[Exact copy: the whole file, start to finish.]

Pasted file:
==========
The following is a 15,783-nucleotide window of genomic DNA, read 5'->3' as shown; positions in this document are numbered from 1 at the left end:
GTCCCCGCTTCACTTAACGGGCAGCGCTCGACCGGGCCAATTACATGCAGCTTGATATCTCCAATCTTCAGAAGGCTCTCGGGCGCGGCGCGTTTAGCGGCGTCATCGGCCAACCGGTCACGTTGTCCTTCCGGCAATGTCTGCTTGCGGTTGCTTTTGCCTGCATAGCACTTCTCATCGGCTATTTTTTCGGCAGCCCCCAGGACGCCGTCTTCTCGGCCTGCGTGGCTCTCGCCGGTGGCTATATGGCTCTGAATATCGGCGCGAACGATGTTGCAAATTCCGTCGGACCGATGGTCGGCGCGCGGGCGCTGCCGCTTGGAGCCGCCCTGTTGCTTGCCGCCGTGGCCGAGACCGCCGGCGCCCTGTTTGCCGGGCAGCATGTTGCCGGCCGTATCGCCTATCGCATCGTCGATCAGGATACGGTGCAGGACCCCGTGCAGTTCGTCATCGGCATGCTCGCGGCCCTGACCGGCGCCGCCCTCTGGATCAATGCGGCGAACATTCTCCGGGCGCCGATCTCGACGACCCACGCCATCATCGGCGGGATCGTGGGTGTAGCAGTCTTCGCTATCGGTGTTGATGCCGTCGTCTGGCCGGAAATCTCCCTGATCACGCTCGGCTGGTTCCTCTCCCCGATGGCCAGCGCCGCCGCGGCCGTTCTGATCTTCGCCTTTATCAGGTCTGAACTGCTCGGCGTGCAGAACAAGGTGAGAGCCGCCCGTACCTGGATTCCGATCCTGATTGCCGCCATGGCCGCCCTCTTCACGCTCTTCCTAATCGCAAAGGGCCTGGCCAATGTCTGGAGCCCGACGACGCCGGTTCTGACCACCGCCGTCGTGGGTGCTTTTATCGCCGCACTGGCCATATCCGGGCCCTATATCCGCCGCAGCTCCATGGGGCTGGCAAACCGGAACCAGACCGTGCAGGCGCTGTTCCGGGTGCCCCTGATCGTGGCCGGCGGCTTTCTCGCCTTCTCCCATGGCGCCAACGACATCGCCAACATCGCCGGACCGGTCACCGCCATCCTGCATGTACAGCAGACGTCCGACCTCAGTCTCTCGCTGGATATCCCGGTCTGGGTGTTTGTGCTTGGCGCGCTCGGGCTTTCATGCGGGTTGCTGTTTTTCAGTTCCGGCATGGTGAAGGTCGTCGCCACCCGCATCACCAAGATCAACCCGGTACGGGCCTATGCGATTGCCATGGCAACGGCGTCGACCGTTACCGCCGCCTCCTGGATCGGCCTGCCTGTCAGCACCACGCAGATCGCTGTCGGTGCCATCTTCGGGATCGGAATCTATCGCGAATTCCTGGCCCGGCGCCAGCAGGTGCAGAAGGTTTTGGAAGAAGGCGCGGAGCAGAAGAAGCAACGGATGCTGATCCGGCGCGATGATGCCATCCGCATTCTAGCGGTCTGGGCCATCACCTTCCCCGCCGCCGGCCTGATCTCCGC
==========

The following is a 15,783-nucleotide window of genomic DNA, read 5'->3' as shown; positions in this document are numbered from 1 at the left end:
GTCCCCGCTTCACTTAACGGGCAGCGCTCGACCGGGCCAATTACATGCAGCTTGATATCTCCAATCTTCAGAAGGCTCTCGGGCGCGGCGCGTTTAGCGGCGTCATCGGCCAACCGGTCACGTTGTCCTTCCGGCAATGTCTGCTTGCGGTTGCTTTTGCCTGCATAGCACTTCTCATCGGCTATTTTTTCGGCAGCCCCCAGGACGCCGTCTTCTCGGCCTGCGTGGCTCTCGCCGGTGGCTATATGGCTCTGAATATCGGCGCGAACGATGTTGCAAATTCCGTCGGACCGATGGTCGGCGCGCGGGCGCTGCCGCTTGGAGCCGCCCTGTTGCTTGCCGCCGTGGCCGAGACCGCCGGCGCCCTGTTTGCCGGGCAGCATGTTGCCGGCCGTATCGCCTATCGCATCGTCGATCAGGATACGGTGCAGGACCCCGTGCAGTTCGTCATCGGCATGCTCGCGGCCCTGACCGGCGCCGCCCTCTGGATCAATGCGGCGAACATTCTCCGGGCGCCGATCTCGACGACCCACGCCATCATCGGCGGGATCGTGGGTGTAGCAGTCTTCGCTATCGGTGTTGATGCCGTCGTCTGGCCGGAAATCTCCCTGATCACGCTCGGCTGGTTCCTCTCCCCGATGGCCAGCGCCGCCGCGGCCGTTCTGATCTTCGCCTTTATCAGGTCTGAACTGCTCGGCGTGCAGAACAAGGTGAGAGCCGCCCGTACCTGGATTCCGATCCTGATTGCCGCCATGGCCGCCCTCTTCACGCTCTTCCTAATCGCAAAGGGCCTGGCCAATGTCTGGAGCCCGACGACGCCGGTTCTGACCACCGCCGTCGTGGGTGCTTTTATCGCCGCACTGGCCATATCCGGGCCCTATATCCGCCGCAGCTCCATGGGGCTGGCAAACCGGAACCAGACCGTGCAGGCGCTGTTCCGGGTGCCCCTGATCGTGGCCGGCGGCTTTCTCGCCTTCTCCCATGGCGCCAACGACATCGCCAACATCGCCGGACCGGTCACCGCCATCCTGCATGTACAGCAGACGTCCGACCTCAGTCTCTCGCTGGATATCCCGGTCTGGGTGTTTGTGCTTGGCGCGCTCGGGCTTTCATGCGGGTTGCTGTTTTTCAGTTCCGGCATGGTGAAGGTCGTCGCCACCCGCATCACCAAGATCAACCCGGTACGGGCCTATGCGATTGCCATGGCAACGGCGTCGACCGTTACCGCCGCCTCCTGGATCGGCCTGCCTGTCAGCACCACGCAGATCGCTGTCGGTGCCATCTTCGGGATCGGAATCTATCGCGAATTCCTGGCCCGGCGCCAGCAGGTGCAGAAGGTTTTGGAAGAAGGCGCGGAGCAGAAGAAGCAACGGATGCTGATCCGGCGCGATGATGCCATCCGCATTCTAGCGGTCTGGGCCATCACCTTCCCCGCCGCCGGCCTGATCTCCGC